A federal appeals court ruled on Friday night that President Joe Biden’s plan to temporarily ban forgiving millions of dollars in federal student loans effectively halts the program just a few days after it was opened for accepting applications. Six Republican-led states filed a motion with the Eighth Circuit Court of Appeals to block the initiative. The Court issued the stay pending the outcome of its motion review. During the appeal process, the Biden administration was told not to take any action regarding the program.
One day after a federal judge dismissed a GOP-led lawsuit by six states challenging the debt forgiveness program, a US appeals court temporarily blocked President Joe Biden’s bill to wipe out billions of dollars in student loan debt.#StudentLoanDebt #BidenLoanForegiveness #Biden pic.twitter.com/sSNTWjACBv
— Live News Now (@LiveNewsNow6) October 22, 2022
Karine Jean-Pierre, a White House spokesperson, expressed the hope that borrowers would continue to seek relief, saying that the Court’s temporary order would not prevent the applications from being filed or reviewed. She stated, “We will proceed with our preparations at full speed in compliance with this order.”. “We will continue to fight Republican officials trying to prevent working families from receiving relief.”
At this point, it remains to be seen whether the issue will be resolved before January 1, when student loan payments will resume after being paused during the pandemic. Under Biden’s plan, millions of Americans were expected to be able to cancel their debt completely, but now they must decide whether to begin making payments in January or not.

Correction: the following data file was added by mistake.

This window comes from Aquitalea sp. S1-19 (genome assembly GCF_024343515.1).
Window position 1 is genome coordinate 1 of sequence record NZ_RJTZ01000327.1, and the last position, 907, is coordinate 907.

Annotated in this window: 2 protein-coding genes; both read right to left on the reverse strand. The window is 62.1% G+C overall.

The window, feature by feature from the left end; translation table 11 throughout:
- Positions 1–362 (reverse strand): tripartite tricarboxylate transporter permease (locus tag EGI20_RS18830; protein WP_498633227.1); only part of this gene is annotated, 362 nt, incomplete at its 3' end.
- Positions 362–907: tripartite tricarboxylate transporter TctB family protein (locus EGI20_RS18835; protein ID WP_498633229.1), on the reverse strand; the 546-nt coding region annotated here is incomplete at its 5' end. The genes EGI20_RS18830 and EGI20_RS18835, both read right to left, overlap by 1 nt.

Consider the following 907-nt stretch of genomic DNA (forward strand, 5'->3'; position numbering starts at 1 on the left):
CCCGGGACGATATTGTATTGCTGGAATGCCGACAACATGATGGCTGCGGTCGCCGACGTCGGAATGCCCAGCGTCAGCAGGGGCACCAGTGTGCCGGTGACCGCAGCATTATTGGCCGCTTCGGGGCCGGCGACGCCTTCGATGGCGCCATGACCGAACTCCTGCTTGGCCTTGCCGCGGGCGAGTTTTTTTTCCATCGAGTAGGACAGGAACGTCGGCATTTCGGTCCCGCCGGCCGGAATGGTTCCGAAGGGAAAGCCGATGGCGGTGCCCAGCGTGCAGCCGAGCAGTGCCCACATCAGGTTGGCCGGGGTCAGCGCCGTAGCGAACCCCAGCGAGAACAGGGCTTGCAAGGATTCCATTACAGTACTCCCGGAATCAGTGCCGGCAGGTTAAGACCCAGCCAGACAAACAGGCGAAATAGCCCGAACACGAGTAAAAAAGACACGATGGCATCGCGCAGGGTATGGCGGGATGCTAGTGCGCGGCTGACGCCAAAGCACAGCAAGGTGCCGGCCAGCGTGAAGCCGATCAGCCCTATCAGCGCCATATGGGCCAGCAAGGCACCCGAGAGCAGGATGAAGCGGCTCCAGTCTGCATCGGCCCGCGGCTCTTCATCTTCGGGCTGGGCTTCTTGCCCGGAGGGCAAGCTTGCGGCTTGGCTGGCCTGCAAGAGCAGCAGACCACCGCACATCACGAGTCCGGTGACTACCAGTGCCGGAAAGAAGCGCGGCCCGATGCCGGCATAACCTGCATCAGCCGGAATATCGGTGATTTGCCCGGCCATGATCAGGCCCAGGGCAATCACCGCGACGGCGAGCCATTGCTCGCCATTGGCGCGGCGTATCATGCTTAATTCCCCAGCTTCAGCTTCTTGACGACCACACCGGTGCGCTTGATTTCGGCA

Why Biden announced Student Loan Forgiveness?
In response to the pandemic, Biden has announced that the last extension of the payment pause will be the last, but economists worry that many Americans may not be able to regain their financial footing after the upheaval of the epidemic. Borrowers receiving debt cancellations may find difficulty if asked to make payments in January. Many may fall behind on their payments and default on their loans if asked to make payments in January.
On Thursday, U.S. District Judge Henry Autrey filed an appeal with the Eighth United States Circuit Court of Appeals following his appeal in St. Louis. The Court ruled that it lacks jurisdiction to hear the case because Nebraska, Missouri, Arkansas, South Carolina, Kansas, and Iowa did not establish standing in this case.” Additionally, the six states moved for a preliminary injunction preventing the administration from implementing the debt cancellation plan pending the outcome of the appeals process.
Among the six attorneys general who led the effort to block the debt relief program, Nebraska Attorney General Doug Peterson applauded the Court’s decision. It is our pleasure that a temporary stay has been granted,” Peterson said. However, before transferring over $400 billion in debt to American taxpayers, the Court must analyze the legal issues involved with presidential power.
How much will the program cost?